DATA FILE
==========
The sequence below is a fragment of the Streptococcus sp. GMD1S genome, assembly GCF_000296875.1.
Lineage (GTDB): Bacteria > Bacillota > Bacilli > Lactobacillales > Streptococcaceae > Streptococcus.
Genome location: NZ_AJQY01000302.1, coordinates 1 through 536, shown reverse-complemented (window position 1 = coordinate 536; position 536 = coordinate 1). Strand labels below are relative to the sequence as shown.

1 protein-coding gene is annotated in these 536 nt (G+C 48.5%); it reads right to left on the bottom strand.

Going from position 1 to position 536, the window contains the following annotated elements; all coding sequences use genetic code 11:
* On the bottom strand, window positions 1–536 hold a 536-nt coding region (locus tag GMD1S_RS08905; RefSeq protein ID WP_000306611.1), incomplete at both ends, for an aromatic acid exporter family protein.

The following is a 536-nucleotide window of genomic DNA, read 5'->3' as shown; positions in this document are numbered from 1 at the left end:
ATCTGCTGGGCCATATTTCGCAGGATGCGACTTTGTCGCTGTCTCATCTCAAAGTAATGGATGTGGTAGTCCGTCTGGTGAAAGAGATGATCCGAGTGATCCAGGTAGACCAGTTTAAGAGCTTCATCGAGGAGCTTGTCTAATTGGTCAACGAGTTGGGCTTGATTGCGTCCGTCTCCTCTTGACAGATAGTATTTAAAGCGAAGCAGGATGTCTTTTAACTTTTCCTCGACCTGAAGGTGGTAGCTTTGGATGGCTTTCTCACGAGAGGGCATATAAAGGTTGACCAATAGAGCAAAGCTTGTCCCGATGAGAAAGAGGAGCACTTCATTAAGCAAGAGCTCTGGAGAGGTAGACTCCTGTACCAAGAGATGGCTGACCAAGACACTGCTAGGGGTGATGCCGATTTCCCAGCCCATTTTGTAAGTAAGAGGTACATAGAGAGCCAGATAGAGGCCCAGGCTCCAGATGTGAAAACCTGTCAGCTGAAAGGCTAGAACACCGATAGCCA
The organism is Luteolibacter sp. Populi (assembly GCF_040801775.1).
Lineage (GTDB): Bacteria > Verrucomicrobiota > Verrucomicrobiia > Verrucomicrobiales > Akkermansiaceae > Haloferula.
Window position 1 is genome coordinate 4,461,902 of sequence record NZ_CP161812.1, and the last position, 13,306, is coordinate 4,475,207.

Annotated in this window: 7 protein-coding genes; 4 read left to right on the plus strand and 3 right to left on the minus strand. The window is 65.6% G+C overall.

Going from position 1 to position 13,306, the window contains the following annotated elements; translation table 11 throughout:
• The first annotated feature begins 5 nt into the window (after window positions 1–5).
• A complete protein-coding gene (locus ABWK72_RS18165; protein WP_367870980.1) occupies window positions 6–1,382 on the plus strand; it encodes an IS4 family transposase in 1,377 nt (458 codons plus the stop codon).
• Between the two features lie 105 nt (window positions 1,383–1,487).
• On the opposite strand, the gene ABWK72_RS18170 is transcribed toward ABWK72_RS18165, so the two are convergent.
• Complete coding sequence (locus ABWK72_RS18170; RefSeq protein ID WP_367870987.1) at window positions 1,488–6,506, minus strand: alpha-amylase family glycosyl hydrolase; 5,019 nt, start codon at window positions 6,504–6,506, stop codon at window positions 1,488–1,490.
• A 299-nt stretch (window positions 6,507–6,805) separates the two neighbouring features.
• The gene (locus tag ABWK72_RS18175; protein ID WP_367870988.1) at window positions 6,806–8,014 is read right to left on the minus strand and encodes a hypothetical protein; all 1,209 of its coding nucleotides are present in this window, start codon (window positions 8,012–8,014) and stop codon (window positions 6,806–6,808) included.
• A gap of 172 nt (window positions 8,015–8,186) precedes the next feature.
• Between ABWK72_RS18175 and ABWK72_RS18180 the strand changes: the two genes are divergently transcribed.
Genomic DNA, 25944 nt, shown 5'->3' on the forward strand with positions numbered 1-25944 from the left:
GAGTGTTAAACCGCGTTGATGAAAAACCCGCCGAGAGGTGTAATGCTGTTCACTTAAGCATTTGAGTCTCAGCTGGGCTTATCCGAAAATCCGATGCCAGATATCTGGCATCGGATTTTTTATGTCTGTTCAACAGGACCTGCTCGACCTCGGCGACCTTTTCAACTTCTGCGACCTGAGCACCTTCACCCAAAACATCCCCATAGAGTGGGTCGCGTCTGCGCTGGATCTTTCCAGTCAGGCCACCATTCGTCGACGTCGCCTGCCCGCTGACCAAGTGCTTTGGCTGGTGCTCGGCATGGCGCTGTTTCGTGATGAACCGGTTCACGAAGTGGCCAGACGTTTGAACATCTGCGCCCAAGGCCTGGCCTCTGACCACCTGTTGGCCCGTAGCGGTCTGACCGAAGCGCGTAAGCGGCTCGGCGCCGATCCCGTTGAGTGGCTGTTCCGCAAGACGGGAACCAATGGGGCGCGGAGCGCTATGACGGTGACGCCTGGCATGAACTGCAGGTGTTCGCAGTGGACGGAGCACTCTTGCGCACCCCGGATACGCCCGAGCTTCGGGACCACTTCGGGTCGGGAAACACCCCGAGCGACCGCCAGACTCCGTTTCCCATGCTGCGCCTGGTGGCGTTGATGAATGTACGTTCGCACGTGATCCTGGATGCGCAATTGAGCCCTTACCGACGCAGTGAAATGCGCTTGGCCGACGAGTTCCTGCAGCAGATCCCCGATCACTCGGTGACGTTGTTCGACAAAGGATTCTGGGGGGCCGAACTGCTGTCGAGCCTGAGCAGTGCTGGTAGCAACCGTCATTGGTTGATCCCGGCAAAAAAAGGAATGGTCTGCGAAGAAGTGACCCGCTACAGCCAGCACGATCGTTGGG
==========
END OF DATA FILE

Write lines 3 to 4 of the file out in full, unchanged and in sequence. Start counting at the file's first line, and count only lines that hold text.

Genome location: NZ_AJQY01000302.1, coordinates 1 through 536, shown reverse-complemented (window position 1 = coordinate 536; position 536 = coordinate 1). Strand labels below are relative to the sequence as shown.

1 protein-coding gene is annotated in these 536 nt (G+C 48.5%); it reads right to left on the bottom strand.